Canon EOS 7D Mark II Review - Viewfinder and AF Review

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Canon EOS 7D Mark II – Viewfinder and Screen

There are no great surprises in the Canon EOS 7D Mark II’s rear display and viewfinder. It has a 3-inch 1.04-million-dot LCD on the back. It’s a minor upgrade on the 921k-dot screen used in the original 7D, although it does rather show how little progress such displays have made in the last half-decade.

The 7D MkII unfortunately doesn’t embrace any other ways it could have tweaked the screen. It is fixed, with no tilt or articulation whatsoever. This is a shame when the sort photographer out for this sort of high-speed shooter may often want to shoot from more dynamic angles. Canon 7D MKII 3

Still, a £1600 camera is generally going to find its viewfinder used more than the rear display for composition.

There was nothing too wrong with the 7D’s viewfinder, and no bad changes have been made here. As it’s optical there are none of the resolution issues you might see in an EVF, and some information is displayed on the viewfinder too. You get an electronic level as well as a readout of focus, metering and drive options.

Canon EOS 7D Mark II – Features

Not every area of a top-performing camera like the Canon EOS 7D needs a serious update. But Canon has been a bit lax in some spots.

There’s no Wi-Fi, which is expected in cameras much cheaper than this one. Instead, it offers Eye-Fi card support. It’s not a particularly satisfactory mitigator. While Eye-Fi’s implementation of Wi-Fi is generally better than that of cameras, its cards are expensive and don’t offer speeds anywhere near those of the latest high-end SD cards.

The Canon EOS 7D Mark II does have GPS, letting you both pinpoint where your photos were taken and track your movements even when you’re not snapping. Both these features can be turned off if you prefer, though.

Canon EOS 7D Mark II – Autofocus and Performance

Shooting performance has always been a key draw of the 7D, and Canon has made substantial improvements in the 7D MkII. Thanks to the use of a pair of DIGIC 6 processors, burst shooting speed has gone from 8fps to 10fps.

Fast to faster: not a bad result. This sort of speed is perfect for action and nature shooting, and it’s just 1fps below the Nikon D4S, whose 11fps burst mode is one of its key draws.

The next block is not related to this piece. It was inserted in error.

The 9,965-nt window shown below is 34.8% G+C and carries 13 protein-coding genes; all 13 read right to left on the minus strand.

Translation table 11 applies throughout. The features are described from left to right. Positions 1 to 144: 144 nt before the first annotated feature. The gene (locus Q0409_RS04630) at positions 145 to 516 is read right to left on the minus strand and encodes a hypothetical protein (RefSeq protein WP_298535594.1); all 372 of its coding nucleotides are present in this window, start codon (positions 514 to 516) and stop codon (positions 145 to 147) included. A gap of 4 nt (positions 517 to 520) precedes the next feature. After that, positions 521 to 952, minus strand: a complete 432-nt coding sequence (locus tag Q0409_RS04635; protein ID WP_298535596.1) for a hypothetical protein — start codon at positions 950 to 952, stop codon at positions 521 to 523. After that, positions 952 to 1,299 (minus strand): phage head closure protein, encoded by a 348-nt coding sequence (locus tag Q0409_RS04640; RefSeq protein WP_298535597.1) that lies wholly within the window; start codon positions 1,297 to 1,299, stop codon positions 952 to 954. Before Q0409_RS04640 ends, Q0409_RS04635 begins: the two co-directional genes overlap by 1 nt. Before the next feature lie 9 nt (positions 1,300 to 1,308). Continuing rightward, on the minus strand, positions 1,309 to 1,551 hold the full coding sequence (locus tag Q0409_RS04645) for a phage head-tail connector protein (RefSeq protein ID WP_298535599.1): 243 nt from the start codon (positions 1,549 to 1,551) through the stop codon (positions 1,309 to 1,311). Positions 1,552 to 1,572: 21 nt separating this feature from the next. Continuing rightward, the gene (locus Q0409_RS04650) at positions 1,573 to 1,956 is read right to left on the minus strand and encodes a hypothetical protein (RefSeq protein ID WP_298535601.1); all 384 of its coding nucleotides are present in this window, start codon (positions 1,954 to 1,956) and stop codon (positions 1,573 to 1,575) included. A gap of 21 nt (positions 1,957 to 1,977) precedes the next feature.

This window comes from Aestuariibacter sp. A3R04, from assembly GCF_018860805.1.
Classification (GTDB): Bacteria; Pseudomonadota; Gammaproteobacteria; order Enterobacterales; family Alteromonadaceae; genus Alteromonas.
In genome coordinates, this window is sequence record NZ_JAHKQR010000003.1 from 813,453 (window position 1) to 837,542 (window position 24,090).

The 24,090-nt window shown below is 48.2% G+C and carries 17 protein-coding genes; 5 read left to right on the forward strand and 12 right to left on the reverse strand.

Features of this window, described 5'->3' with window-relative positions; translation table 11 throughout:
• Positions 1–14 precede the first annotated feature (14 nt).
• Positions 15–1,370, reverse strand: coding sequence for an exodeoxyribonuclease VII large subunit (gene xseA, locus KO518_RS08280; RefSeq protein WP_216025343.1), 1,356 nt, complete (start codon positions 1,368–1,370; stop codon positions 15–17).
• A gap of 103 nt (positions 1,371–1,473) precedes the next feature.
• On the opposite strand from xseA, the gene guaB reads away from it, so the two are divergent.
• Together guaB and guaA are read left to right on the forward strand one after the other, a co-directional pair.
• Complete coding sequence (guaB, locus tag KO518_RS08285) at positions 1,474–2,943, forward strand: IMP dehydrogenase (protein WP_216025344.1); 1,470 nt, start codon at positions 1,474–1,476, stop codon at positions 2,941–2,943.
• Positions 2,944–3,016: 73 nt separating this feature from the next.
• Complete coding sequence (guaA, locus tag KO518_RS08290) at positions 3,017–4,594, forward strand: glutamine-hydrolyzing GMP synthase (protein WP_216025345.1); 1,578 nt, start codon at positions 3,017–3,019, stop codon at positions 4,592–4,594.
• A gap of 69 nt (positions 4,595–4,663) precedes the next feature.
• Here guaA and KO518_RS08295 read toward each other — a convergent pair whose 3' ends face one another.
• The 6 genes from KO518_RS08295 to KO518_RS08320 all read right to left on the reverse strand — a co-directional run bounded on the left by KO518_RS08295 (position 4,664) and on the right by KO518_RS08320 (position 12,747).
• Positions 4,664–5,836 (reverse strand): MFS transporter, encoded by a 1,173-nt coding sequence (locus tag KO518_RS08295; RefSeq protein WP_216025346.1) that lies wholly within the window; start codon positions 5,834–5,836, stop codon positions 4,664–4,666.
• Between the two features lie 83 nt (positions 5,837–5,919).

Unfortunately for Canon, it’s not the fastest APS-C camera we’ve seen recently. The Samsung NX1 shoots RAW JPEG files at 15fps. That’s miles faster, a clear sign that Canon’s lack of dedication to really staying up-to-date with tech has cost the 7D MkII.


Still, performance is very good regardless. The excellent Nikon D750 manages 6.5fps, and that just may not be enough for some of you. You can shoot burst JPEGs for as long as your card will last, while RAW shooting will continue for 31 frames before stopping.

Shooting speed isn’t much use without autofocus performance, but the 7D MkII comes good here too. While it’s surpassed technically by some, we found performance to be excellent, and just like the double DIGIC 6 processor behind the speed, the tech’s solid too.

The Canon EOS 7D Mark II uses two forms of phase detection focusing that maintaing good performance whether you’re using the viewfinder, live view mode or are shooting video.

The main focusing module is a 65-point system where every point is cross-type, letting it focus using both horizontal and vertical image information. These points cover most of the field too.

At one point we took the Canon EOS 7D Mark II out shooting in an event at a club and found the focus to be fast and reliable despite the adverse conditions. The centre of the AF is designed to work in conditions down to -3EV, which is moonlit level.

Unlike so many other phase detection-enabled DSLRs, this performance doesn’t drop like a stone when you enable Live View or start shooting video. As well as the main focus module, there are sites on the sensor itself that are used for phase detection, something Canon calls Dual Pixel AF. This helps it avoid the annoying ‘seeking’ you get with a contrast detection system.

Continuous focus tracking is impressive too, which for the target audience is much more important than any of the missing bits we’ve complained about. The great shooting speed and AF performance help us forgive the modernisations Canon has left out.

Metering is good too, with a new 150,000-pixel metering sensor providing very reliable performance. Partial, spot, evaluative and centreweighted average modes are on offer, and the evaluative mode covers all 65 focus points.

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